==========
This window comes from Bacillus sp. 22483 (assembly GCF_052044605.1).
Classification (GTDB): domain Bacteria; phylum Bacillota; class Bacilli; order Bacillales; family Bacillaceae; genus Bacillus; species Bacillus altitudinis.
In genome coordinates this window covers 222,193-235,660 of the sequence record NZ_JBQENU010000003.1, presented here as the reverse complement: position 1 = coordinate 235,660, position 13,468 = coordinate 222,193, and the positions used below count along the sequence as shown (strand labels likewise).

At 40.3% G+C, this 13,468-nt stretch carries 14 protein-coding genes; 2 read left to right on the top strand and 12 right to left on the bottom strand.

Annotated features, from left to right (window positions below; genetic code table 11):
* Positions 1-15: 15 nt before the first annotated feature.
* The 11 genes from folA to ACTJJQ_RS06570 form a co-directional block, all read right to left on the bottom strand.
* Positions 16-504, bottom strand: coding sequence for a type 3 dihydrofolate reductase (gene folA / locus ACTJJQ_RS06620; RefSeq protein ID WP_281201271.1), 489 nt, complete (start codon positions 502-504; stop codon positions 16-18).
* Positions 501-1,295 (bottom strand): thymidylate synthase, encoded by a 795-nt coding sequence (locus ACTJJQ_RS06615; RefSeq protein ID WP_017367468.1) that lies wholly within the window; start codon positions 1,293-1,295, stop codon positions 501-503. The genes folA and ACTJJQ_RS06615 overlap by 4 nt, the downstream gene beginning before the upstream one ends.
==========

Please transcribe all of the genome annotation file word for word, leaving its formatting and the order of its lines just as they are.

This window comes from Bacillus sp. 22483 (assembly GCF_052044605.1).
Classification (GTDB): domain Bacteria; phylum Bacillota; class Bacilli; order Bacillales; family Bacillaceae; genus Bacillus; species Bacillus altitudinis.
In genome coordinates this window covers 222,193-235,660 of the sequence record NZ_JBQENU010000003.1, presented here as the reverse complement: position 1 = coordinate 235,660, position 13,468 = coordinate 222,193, and the positions used below count along the sequence as shown (strand labels likewise).

At 40.3% G+C, this 13,468-nt stretch carries 14 protein-coding genes; 2 read left to right on the top strand and 12 right to left on the bottom strand.

Annotated features, from left to right (window positions below; genetic code table 11):
* Positions 1-15: 15 nt before the first annotated feature.
* The 11 genes from folA to ACTJJQ_RS06570 form a co-directional block, all read right to left on the bottom strand.
* Positions 16-504, bottom strand: coding sequence for a type 3 dihydrofolate reductase (gene folA / locus ACTJJQ_RS06620; RefSeq protein ID WP_281201271.1), 489 nt, complete (start codon positions 502-504; stop codon positions 16-18).
* Positions 501-1,295 (bottom strand): thymidylate synthase, encoded by a 795-nt coding sequence (locus ACTJJQ_RS06615; RefSeq protein ID WP_017367468.1) that lies wholly within the window; start codon positions 1,293-1,295, stop codon positions 501-503. The genes folA and ACTJJQ_RS06615 overlap by 4 nt, the downstream gene beginning before the upstream one ends.